Roger Allam revisits all his yesterdays in Inspector Morse prequel


Roger Allam has looked into the heart of darkness many times during his 46-year career. The actor has played every villain from Adolf Hitler and Javert — nemesis of Jean Valjean in Les Miserables – to that arch-scoundrel Robert Maxwell in the forthcoming film Tetris.

The consummate chameleon, he has also played a vicious, fork-tongued politician alongside Peter Capaldi’s foul-mouthed spin doctor in The Thick Of It and earned a whole new female following for his womanising author in the film of Posy Simmonds’ graphic novel Tamara Drewe.

Like John Thaw and Alan Rickman before him, Allam has become the discerning woman’s crush with that youthful mane of hair and a distinctive silky baritone that makes him recognisable even under a ton of make-up. Like Thaw and Rickman, he also seems uncomfortable with adulation and sets out to live as normal a life as possible. You won’t get flouncy stardom from him.

But it’s the essential decency of the battle-hardened, trilby-wearing Detective Chief Inspector Fred Thursday in ITV’s Endeavour that has finally made Allam, now 67, a household name, and which seems to resonate with him most of all. Actors can relish playing detectives, those hawk-like observers of human nature as thespians themselves have to be. Allam sees Thursday, the seen-it-all-before mentor to the young Endeavour Morse in this Inspector Morse prequel, as a homage to his parents’ hard-pressed, hard-working generation that had been through immense poverty and two world wars.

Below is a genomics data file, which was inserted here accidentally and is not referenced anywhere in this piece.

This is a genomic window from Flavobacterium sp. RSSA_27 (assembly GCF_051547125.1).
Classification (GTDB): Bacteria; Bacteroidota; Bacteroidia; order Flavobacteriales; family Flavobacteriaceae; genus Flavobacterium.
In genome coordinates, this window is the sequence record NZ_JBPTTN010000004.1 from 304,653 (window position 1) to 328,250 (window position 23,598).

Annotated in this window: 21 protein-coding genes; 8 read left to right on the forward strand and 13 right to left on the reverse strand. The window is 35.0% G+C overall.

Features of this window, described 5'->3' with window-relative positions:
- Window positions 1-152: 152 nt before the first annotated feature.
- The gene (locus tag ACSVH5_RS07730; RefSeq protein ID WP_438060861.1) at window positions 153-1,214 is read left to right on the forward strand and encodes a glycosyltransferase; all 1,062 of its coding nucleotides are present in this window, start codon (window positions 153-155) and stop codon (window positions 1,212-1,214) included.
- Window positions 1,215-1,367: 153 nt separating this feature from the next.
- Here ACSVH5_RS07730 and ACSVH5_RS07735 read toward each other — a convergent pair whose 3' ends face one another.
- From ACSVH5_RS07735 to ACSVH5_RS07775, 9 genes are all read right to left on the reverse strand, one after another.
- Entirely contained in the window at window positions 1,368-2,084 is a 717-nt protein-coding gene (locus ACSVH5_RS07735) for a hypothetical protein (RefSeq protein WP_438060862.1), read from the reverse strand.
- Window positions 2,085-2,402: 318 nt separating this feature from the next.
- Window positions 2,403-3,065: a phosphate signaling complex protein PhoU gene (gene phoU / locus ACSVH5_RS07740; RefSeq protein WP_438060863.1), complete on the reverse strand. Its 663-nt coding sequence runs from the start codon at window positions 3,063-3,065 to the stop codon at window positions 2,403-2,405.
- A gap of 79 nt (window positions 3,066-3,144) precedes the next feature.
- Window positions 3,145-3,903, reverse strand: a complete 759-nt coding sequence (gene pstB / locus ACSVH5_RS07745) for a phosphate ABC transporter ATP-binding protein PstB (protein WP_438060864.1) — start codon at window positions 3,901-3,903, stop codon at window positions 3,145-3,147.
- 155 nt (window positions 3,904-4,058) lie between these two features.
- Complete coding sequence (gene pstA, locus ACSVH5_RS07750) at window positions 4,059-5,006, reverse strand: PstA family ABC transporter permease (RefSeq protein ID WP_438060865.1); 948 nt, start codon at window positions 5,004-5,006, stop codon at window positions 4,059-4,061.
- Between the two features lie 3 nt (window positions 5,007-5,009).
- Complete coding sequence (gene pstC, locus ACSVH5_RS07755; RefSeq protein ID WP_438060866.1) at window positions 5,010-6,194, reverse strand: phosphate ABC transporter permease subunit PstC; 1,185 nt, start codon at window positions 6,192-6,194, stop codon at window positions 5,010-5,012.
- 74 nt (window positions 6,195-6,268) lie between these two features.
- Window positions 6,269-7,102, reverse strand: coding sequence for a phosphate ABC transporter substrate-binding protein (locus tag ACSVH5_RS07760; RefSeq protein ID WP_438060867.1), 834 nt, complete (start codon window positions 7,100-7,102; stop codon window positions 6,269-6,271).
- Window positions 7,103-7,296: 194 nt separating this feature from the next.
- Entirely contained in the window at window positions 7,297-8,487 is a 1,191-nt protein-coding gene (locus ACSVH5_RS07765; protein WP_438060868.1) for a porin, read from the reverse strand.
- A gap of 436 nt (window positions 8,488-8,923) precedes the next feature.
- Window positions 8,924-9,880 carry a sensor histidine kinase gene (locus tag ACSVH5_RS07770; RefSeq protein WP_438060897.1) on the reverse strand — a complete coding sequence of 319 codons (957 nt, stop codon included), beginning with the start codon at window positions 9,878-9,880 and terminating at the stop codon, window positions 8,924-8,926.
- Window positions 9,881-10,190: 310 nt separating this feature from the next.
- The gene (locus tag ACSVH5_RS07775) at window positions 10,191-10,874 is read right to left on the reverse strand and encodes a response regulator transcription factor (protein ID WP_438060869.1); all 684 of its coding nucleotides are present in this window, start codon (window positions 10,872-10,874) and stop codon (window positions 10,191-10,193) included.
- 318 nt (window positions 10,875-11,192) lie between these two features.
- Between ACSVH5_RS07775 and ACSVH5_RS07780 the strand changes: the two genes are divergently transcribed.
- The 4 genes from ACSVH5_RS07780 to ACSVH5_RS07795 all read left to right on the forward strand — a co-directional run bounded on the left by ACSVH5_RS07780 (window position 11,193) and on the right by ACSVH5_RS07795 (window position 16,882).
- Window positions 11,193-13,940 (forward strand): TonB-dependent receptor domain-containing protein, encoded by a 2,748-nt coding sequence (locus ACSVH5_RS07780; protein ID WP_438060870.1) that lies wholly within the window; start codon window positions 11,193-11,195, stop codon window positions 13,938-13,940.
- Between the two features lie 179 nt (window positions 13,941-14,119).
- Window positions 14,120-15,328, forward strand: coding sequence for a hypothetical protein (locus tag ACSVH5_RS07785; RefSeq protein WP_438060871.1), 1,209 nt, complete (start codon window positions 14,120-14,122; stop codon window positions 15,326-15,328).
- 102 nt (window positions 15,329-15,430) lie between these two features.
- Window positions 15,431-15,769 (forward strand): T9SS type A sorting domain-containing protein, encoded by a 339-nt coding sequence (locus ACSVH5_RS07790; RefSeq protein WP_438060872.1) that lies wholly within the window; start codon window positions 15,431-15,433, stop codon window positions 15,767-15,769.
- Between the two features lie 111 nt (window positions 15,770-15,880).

Roger Allam (right) as DCI Fred Thursday with Shaun Evans, who plays the eponymous Endeavour Morse in the ITV crime series.

Roger Allam (right) as DCI Fred Thursday with Shaun Evans, who plays the eponymous Endeavour Morse in the ITV crime series. Credit:ABC

The eighth and latest season of Endeavour begins 50 years ago in 1971 to a soundtrack of Won’t Get Fooled Again by The Who, which ushers in a subversive new decade. At that time, Allam was in his last year at school: Christ’s Hospital in Horsham, which he has described as strange and odd and an “Eton for paupers”, where the pupils wore (and still wear) Tudor uniforms. Born in the East End of London, where his father was vicar of the Hawksmoor-designed church St Mary Woolnoth, Allam would play on bomb sites before becoming a scholarship boy at 10. His parents were “education obsessed”, seeing it as the way to better yourself.

There he enjoyed “a great tradition of music — I was in the choir — and remarkable facilities”, although the events of the world outside seeped through only in newspapers in the school library, with no television allowed. He first fell in love with theatre, he says, when he saw a Christ’s Hospital house production of Pinter’s The Birthday Party. “The play seemed just like the school itself then: strange rules and always the potential for violence, so it made perfect sense to me,” he says. From 1970, he started going to see Laurence Olivier at London’s Old Vic in school holidays for 15p — “the price of a Tube ticket,” recalls Allam, who has won three Olivier Awards.

There were, he recalls, “good sides as well as bad sides to the school, like everywhere. And the atmosphere seemed to relax and change in the 1960s. “But if you didn’t address a senior boy as ‘sir’, they hit you — that was the punishment. I was terrified when one boy got hit on the head with a wooden boot brush by another. It was culturally allowed, if you like.


“We used to get caned by the teachers as punishment; your housemaster could make you change into your pyjamas so that it hurt more.” Yet such corporal punishment was rife in many, if not most, boarding and day schools then, memorably captured in Lindsay Anderson’s 1968 film If.